See also, Dyslexia in children

Treatment Your child will need to be admitted to hospital for treatment. There are two possible treatments for bilirubin levels that are too high:

  • light therapy;
  • exchange transfusion.

Depending on your child’s weight, the day of treatment to be started, the cause of the excessive bilirubin level and the general condition of your child, one of these two treatments will be chosen.

Light therapy (phototherapy) For the light therapy, your child is usually placed in the incubator without clothes on, so that the largest possible surface of the skin is exposed. A blue lamp is placed above the incubator that emits special light. This light is able to convert bilirubin into other substances that can be excreted from the body through the bile or through the urine. The blue lamp is on all day and night. To protect your child’s eyes, your child will receive a dark patch for the eyes.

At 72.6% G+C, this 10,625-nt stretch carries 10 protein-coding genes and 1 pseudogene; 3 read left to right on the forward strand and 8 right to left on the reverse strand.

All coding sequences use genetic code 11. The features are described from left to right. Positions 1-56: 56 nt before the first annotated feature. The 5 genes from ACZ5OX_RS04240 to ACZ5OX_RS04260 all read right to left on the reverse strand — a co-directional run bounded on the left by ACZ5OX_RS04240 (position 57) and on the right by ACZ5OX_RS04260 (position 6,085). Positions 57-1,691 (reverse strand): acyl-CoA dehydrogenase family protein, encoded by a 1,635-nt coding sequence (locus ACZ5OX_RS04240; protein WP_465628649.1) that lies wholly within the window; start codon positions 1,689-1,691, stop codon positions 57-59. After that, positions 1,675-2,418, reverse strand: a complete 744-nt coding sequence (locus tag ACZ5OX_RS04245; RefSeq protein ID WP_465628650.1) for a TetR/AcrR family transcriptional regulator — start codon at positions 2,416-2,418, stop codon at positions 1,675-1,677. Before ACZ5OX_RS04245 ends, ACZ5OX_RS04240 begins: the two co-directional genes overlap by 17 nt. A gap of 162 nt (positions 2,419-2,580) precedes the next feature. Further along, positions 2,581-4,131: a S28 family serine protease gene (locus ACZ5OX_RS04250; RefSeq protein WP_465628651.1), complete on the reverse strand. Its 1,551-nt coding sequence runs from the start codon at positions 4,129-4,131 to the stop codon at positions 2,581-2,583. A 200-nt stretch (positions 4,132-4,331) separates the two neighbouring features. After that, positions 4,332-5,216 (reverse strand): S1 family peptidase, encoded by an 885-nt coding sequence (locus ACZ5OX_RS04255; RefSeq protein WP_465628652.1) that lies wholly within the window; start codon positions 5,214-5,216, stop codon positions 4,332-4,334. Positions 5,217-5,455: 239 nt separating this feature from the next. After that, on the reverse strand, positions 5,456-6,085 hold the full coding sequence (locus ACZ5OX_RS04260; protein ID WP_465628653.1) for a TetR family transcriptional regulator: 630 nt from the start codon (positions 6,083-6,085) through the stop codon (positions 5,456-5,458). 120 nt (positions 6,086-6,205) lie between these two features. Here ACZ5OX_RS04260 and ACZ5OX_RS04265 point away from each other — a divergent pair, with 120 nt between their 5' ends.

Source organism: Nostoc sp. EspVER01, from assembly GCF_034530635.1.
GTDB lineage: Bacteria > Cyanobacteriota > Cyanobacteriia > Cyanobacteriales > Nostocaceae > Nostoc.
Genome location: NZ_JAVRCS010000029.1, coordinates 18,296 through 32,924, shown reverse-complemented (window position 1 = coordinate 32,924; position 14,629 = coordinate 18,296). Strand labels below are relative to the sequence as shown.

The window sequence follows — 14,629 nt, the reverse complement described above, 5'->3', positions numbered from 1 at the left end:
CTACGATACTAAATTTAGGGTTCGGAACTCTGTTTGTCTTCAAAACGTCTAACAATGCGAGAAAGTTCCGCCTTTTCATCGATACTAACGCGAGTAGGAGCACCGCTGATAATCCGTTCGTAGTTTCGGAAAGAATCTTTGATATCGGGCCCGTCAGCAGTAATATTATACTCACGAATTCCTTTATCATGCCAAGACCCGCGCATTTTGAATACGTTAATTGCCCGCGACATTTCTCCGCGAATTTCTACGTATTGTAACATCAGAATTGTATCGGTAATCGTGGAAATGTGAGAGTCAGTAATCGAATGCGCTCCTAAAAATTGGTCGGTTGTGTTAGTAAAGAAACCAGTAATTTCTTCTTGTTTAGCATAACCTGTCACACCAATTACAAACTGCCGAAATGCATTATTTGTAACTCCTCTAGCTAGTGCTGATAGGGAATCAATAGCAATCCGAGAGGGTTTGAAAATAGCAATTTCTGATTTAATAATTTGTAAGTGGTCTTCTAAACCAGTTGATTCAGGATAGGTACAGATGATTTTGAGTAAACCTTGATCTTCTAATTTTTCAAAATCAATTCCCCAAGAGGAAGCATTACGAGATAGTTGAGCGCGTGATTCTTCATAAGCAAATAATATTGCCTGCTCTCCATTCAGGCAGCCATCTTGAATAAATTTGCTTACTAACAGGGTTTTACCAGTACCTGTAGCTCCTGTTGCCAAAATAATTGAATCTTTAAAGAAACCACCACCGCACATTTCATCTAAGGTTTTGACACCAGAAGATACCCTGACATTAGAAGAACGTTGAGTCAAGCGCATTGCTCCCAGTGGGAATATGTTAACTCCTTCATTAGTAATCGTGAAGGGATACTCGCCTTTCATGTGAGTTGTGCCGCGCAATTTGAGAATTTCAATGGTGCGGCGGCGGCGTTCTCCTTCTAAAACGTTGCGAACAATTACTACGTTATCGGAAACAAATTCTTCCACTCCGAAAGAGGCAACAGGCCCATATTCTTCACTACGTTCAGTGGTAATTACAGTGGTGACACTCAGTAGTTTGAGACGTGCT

Your child may be removed from the incubator for feeding. Blood will be tested regularly to check the value of the bilirubin, to see if the treatment is working. The treatment lasts at least 24 hours, but may also be necessary for several days.

Based on the blood bilirubin value, the pediatrician will determine how long it takes your child to stay under the blue light. If light therapy fails to sufficiently lower bilirubin, it may be necessary to use an exchange transfusion. The light therapy is not harmful to your child. Sometimes your child’s skin becomes a little red and irritated by the light therapy. This disappears after the light therapy has stopped.